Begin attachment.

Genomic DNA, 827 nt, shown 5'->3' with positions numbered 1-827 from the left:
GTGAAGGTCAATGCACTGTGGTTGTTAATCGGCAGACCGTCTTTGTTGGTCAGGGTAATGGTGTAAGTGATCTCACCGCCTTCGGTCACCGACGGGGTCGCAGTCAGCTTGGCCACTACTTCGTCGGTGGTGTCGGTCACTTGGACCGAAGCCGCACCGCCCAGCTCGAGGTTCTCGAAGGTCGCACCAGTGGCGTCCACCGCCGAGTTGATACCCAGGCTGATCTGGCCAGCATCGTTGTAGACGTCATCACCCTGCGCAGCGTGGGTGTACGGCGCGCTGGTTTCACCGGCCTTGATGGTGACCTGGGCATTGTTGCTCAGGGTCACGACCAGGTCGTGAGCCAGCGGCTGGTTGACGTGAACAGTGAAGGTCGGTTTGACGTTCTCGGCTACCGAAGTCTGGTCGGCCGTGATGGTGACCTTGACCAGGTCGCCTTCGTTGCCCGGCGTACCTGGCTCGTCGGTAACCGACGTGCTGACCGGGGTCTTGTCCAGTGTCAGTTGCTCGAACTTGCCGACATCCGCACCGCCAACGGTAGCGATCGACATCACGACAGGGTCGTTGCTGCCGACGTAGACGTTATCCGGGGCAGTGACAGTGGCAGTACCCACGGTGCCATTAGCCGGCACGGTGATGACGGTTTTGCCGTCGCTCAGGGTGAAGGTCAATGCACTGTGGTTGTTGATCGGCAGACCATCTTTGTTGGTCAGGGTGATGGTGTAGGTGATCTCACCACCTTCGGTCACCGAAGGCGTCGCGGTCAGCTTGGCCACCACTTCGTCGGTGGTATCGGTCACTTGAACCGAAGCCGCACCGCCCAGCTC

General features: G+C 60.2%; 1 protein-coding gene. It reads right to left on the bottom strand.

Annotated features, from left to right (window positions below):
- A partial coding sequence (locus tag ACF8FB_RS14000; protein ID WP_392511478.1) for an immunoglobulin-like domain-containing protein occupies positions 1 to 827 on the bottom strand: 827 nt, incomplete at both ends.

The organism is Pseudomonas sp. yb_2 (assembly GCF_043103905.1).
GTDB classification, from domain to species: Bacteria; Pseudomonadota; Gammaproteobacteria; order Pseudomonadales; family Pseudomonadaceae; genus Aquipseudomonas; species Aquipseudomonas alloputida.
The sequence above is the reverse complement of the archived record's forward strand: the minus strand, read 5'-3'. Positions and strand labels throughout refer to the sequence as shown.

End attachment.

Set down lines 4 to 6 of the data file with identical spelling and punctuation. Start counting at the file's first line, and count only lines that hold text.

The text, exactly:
Annotated features, from left to right (window positions below):
- A partial coding sequence (locus tag ACF8FB_RS14000; protein ID WP_392511478.1) for an immunoglobulin-like domain-containing protein occupies positions 1 to 827 on the bottom strand: 827 nt, incomplete at both ends.

The organism is Pseudomonas sp. yb_2 (assembly GCF_043103905.1).